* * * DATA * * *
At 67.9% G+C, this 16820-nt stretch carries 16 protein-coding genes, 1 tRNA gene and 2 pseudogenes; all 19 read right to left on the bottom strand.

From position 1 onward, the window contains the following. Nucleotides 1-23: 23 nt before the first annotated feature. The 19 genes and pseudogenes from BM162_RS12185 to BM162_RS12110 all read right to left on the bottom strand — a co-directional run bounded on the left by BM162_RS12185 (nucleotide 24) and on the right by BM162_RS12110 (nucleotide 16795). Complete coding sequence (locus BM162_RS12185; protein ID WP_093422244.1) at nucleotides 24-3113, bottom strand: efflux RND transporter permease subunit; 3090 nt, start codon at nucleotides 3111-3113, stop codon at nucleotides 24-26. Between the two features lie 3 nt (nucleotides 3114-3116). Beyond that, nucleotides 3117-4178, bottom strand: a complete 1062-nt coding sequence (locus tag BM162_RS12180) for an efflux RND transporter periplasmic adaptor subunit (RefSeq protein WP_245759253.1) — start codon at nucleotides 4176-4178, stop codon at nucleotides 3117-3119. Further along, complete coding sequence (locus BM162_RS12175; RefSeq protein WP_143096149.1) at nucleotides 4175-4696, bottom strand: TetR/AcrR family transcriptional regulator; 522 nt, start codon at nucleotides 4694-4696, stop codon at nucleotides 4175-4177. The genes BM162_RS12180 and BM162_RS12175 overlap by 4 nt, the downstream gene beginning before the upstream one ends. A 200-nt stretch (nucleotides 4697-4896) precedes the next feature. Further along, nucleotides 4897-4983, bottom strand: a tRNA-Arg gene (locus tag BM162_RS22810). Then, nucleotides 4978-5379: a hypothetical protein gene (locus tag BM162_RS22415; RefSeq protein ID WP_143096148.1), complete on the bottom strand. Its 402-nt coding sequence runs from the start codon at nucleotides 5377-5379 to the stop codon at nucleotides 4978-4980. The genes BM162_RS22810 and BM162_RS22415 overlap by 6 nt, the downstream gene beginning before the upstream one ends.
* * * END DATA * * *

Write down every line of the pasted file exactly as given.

At 67.9% G+C, this 16820-nt stretch carries 16 protein-coding genes, 1 tRNA gene and 2 pseudogenes; all 19 read right to left on the bottom strand.

From position 1 onward, the window contains the following. Nucleotides 1-23: 23 nt before the first annotated feature. The 19 genes and pseudogenes from BM162_RS12185 to BM162_RS12110 all read right to left on the bottom strand — a co-directional run bounded on the left by BM162_RS12185 (nucleotide 24) and on the right by BM162_RS12110 (nucleotide 16795). Complete coding sequence (locus BM162_RS12185; protein ID WP_093422244.1) at nucleotides 24-3113, bottom strand: efflux RND transporter permease subunit; 3090 nt, start codon at nucleotides 3111-3113, stop codon at nucleotides 24-26. Between the two features lie 3 nt (nucleotides 3114-3116). Beyond that, nucleotides 3117-4178, bottom strand: a complete 1062-nt coding sequence (locus tag BM162_RS12180) for an efflux RND transporter periplasmic adaptor subunit (RefSeq protein WP_245759253.1) — start codon at nucleotides 4176-4178, stop codon at nucleotides 3117-3119. Further along, complete coding sequence (locus BM162_RS12175; RefSeq protein WP_143096149.1) at nucleotides 4175-4696, bottom strand: TetR/AcrR family transcriptional regulator; 522 nt, start codon at nucleotides 4694-4696, stop codon at nucleotides 4175-4177. The genes BM162_RS12180 and BM162_RS12175 overlap by 4 nt, the downstream gene beginning before the upstream one ends. A 200-nt stretch (nucleotides 4697-4896) precedes the next feature. Further along, nucleotides 4897-4983, bottom strand: a tRNA-Arg gene (locus tag BM162_RS22810). Then, nucleotides 4978-5379: a hypothetical protein gene (locus tag BM162_RS22415; RefSeq protein ID WP_143096148.1), complete on the bottom strand. Its 402-nt coding sequence runs from the start codon at nucleotides 5377-5379 to the stop codon at nucleotides 4978-4980. The genes BM162_RS22810 and BM162_RS22415 overlap by 6 nt, the downstream gene beginning before the upstream one ends.